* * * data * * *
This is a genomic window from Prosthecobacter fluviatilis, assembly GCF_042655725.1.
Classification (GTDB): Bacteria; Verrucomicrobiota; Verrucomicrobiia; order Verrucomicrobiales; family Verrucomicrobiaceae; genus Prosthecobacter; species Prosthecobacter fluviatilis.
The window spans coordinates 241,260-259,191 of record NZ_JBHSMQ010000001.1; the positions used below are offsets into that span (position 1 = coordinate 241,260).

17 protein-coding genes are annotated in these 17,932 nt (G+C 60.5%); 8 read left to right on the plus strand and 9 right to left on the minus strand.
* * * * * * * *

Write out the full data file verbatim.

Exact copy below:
This is a genomic window from Prosthecobacter fluviatilis, assembly GCF_042655725.1.
Classification (GTDB): Bacteria; Verrucomicrobiota; Verrucomicrobiia; order Verrucomicrobiales; family Verrucomicrobiaceae; genus Prosthecobacter; species Prosthecobacter fluviatilis.
The window spans coordinates 241,260-259,191 of record NZ_JBHSMQ010000001.1; the positions used below are offsets into that span (position 1 = coordinate 241,260).

17 protein-coding genes are annotated in these 17,932 nt (G+C 60.5%); 8 read left to right on the plus strand and 9 right to left on the minus strand.